For EFL readers, Beyond the Rice Fields might be hard work in places;  among other things, Naivo has a tendency to stack lengthy modifiers on top of each other:

A scarlet curtain was visible in the back, concealing a secret door, behind which I heard voices.

But this complex construction also gives the prose its lullaby-like quality. If you can’t read the French original, Charrette’s English translation is beautiful and rewarding.

Rien où poser sa tête (Nowhere to Lay One’s Head)

If you’re not subscribed to Asymptote‘s newsletter or following their blog, you’re missing out. Their staff are like magical book sprites who leave little gifts of international literature in your RSS feed or email inbox. Rien où poser sa tête was one of those little gifts.

 

The Folio edition of Rien où poser sa tête
Image courtesy Gallimard

Of course, Nowhere to Lay One’s Head turned up in Asymptote  thanks to Brigitte Manion’s review of the English translation. But since I have a passing familiarity with French, and really should practice a little now and then to keep it up, I opted to read the French original rather than the English or Swedish translations.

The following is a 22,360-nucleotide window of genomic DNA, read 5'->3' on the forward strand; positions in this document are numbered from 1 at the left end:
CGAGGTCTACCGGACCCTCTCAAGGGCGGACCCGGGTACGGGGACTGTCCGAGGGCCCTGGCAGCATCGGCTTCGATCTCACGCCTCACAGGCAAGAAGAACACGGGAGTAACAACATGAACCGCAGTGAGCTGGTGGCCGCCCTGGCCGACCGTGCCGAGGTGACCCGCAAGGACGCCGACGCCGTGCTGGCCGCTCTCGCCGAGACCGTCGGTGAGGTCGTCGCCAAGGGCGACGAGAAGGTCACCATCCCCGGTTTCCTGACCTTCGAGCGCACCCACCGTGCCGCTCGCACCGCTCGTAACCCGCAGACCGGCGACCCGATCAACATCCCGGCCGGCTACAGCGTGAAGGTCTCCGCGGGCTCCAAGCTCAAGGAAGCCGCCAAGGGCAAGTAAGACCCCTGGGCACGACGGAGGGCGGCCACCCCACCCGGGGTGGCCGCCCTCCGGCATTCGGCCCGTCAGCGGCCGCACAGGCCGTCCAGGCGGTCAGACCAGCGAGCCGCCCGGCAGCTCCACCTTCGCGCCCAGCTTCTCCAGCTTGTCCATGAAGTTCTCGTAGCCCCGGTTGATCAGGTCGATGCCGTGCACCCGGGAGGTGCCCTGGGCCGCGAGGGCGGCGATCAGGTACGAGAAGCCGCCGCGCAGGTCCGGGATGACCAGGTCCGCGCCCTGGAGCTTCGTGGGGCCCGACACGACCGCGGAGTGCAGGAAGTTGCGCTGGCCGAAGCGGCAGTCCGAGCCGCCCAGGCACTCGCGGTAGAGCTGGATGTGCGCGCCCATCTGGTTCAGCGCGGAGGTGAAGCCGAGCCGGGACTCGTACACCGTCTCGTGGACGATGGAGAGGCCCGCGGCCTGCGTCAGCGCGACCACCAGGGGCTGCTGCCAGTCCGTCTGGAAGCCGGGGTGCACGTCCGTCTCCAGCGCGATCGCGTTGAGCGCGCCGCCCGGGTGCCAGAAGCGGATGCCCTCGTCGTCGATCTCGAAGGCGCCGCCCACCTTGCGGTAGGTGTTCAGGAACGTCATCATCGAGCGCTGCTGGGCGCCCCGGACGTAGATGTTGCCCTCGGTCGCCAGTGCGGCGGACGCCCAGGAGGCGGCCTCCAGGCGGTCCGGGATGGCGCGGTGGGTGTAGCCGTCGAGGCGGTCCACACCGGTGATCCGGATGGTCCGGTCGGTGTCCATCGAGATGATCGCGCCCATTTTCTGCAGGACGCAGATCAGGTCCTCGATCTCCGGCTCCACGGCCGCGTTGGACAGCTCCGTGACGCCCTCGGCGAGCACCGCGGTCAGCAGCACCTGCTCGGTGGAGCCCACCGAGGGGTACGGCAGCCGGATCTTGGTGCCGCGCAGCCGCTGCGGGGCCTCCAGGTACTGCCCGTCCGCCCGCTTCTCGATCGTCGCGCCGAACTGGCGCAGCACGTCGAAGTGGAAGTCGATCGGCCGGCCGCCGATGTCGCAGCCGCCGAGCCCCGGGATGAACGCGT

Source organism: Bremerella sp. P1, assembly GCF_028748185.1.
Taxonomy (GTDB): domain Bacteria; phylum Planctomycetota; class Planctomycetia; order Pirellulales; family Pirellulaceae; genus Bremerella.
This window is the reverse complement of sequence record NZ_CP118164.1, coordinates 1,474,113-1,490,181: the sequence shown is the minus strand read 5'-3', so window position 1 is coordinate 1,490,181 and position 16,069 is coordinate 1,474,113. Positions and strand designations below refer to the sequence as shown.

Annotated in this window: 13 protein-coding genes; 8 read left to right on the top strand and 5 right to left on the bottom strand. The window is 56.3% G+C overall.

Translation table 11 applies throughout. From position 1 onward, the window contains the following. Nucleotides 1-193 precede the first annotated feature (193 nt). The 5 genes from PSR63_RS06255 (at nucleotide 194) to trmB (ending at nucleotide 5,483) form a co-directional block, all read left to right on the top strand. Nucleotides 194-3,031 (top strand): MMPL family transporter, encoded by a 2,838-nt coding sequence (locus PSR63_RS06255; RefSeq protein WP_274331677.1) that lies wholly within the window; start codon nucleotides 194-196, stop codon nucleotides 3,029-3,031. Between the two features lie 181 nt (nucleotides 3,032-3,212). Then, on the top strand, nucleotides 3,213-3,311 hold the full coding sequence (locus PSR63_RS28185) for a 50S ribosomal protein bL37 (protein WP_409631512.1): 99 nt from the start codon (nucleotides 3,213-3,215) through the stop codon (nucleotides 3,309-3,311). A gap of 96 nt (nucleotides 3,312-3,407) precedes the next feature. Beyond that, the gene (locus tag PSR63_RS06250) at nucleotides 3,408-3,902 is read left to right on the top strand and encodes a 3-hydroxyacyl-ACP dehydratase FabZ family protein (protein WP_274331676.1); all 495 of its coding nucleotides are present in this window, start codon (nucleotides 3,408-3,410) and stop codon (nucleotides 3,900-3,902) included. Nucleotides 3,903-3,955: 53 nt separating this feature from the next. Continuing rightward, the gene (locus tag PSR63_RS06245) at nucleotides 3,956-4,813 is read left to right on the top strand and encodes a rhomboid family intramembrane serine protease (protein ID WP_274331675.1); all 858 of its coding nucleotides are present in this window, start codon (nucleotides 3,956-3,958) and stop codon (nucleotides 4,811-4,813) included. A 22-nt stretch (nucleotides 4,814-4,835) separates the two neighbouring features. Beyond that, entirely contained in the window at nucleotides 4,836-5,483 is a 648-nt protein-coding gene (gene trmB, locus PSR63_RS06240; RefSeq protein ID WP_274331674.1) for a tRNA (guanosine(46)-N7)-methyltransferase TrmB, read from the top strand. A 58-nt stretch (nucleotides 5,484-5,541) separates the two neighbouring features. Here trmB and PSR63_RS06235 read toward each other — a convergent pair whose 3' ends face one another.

Author: Françoise Frenkel

My GoodReads rating: 5 stars

Average GoodReads rating: 3.94

Language scaling: N/A (I read it in French)

Summary: Frenkel’s memoirs of Vichy France, and her flight from Berlin to France to Switzerland

Recommended audience: Literally everyone

Content warning: It’s Nazi Germany; there is witnessed and described brutality throughout. (If you, like me, are easily stressed and need to know certain things from the outset: Frenkel, a Polish Jew, managed to escape Nazi clutches and find asylum in Switzerland, despite a few close brushes with the authorities. It all works out okay.)

In-depth thoughts: As a student, I had a hard time connecting with the books we read about Nazi Germany and the Holocaust. Fortunately I’m not a psychopath and so I can understand, on an intellectual level, why these books are important. I could then, too. I just resented them for not being better, considering the topic matter. Now that we’re apparently willing to give Nazis the benefit of the doubt, I’ve been wondering lately: what do I think students should read instead of what I read in school?